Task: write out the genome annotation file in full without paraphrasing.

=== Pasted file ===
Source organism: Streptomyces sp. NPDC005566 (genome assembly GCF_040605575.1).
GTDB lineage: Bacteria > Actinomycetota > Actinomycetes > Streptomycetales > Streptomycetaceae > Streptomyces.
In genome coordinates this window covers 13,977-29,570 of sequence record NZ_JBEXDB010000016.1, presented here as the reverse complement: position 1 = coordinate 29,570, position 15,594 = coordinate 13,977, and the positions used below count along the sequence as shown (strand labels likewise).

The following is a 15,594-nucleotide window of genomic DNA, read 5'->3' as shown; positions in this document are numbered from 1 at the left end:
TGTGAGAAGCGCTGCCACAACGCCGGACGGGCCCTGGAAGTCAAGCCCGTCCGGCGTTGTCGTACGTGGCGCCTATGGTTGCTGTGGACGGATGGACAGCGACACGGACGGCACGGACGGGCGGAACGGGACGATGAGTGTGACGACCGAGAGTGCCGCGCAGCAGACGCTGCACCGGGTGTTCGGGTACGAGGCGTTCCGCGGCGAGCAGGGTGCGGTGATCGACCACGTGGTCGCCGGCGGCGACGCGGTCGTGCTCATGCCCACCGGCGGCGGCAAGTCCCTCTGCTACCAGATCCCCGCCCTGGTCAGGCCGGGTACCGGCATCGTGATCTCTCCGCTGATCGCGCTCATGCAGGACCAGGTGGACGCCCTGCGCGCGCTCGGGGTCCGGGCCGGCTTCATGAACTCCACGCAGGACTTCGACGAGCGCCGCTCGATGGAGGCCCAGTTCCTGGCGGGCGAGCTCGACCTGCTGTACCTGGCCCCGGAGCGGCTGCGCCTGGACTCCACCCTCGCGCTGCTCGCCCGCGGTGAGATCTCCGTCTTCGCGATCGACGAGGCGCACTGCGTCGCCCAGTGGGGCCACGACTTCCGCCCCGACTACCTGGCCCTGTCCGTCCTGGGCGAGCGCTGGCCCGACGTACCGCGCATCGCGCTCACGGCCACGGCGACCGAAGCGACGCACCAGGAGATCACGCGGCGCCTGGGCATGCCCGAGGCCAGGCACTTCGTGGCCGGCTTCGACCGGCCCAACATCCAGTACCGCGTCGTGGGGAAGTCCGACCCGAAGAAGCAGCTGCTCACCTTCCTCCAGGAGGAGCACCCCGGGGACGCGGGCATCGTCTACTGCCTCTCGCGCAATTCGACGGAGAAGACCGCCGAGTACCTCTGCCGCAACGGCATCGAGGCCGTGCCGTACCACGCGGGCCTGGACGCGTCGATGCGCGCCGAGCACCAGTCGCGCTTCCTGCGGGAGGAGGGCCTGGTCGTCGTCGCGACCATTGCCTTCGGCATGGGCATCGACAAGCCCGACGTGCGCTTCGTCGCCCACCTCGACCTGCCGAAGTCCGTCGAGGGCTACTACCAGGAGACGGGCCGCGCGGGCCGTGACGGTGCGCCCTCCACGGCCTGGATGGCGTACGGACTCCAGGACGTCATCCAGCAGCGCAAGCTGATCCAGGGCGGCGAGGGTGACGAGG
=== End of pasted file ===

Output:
Source organism: Streptomyces sp. NPDC005566 (genome assembly GCF_040605575.1).
GTDB lineage: Bacteria > Actinomycetota > Actinomycetes > Streptomycetales > Streptomycetaceae > Streptomyces.
In genome coordinates this window covers 13,977-29,570 of sequence record NZ_JBEXDB010000016.1, presented here as the reverse complement: position 1 = coordinate 29,570, position 15,594 = coordinate 13,977, and the positions used below count along the sequence as shown (strand labels likewise).

The following is a 15,594-nucleotide window of genomic DNA, read 5'->3' as shown; positions in this document are numbered from 1 at the left end:
TGTGAGAAGCGCTGCCACAACGCCGGACGGGCCCTGGAAGTCAAGCCCGTCCGGCGTTGTCGTACGTGGCGCCTATGGTTGCTGTGGACGGATGGACAGCGACACGGACGGCACGGACGGGCGGAACGGGACGATGAGTGTGACGACCGAGAGTGCCGCGCAGCAGACGCTGCACCGGGTGTTCGGGTACGAGGCGTTCCGCGGCGAGCAGGGTGCGGTGATCGACCACGTGGTCGCCGGCGGCGACGCGGTCGTGCTCATGCCCACCGGCGGCGGCAAGTCCCTCTGCTACCAGATCCCCGCCCTGGTCAGGCCGGGTACCGGCATCGTGATCTCTCCGCTGATCGCGCTCATGCAGGACCAGGTGGACGCCCTGCGCGCGCTCGGGGTCCGGGCCGGCTTCATGAACTCCACGCAGGACTTCGACGAGCGCCGCTCGATGGAGGCCCAGTTCCTGGCGGGCGAGCTCGACCTGCTGTACCTGGCCCCGGAGCGGCTGCGCCTGGACTCCACCCTCGCGCTGCTCGCCCGCGGTGAGATCTCCGTCTTCGCGATCGACGAGGCGCACTGCGTCGCCCAGTGGGGCCACGACTTCCGCCCCGACTACCTGGCCCTGTCCGTCCTGGGCGAGCGCTGGCCCGACGTACCGCGCATCGCGCTCACGGCCACGGCGACCGAAGCGACGCACCAGGAGATCACGCGGCGCCTGGGCATGCCCGAGGCCAGGCACTTCGTGGCCGGCTTCGACCGGCCCAACATCCAGTACCGCGTCGTGGGGAAGTCCGACCCGAAGAAGCAGCTGCTCACCTTCCTCCAGGAGGAGCACCCCGGGGACGCGGGCATCGTCTACTGCCTCTCGCGCAATTCGACGGAGAAGACCGCCGAGTACCTCTGCCGCAACGGCATCGAGGCCGTGCCGTACCACGCGGGCCTGGACGCGTCGATGCGCGCCGAGCACCAGTCGCGCTTCCTGCGGGAGGAGGGCCTGGTCGTCGTCGCGACCATTGCCTTCGGCATGGGCATCGACAAGCCCGACGTGCGCTTCGTCGCCCACCTCGACCTGCCGAAGTCCGTCGAGGGCTACTACCAGGAGACGGGCCGCGCGGGCCGTGACGGTGCGCCCTCCACGGCCTGGATGGCGTACGGACTCCAGGACGTCATCCAGCAGCGCAAGCTGATCCAGGGCGGCGAGGGTGACGAGG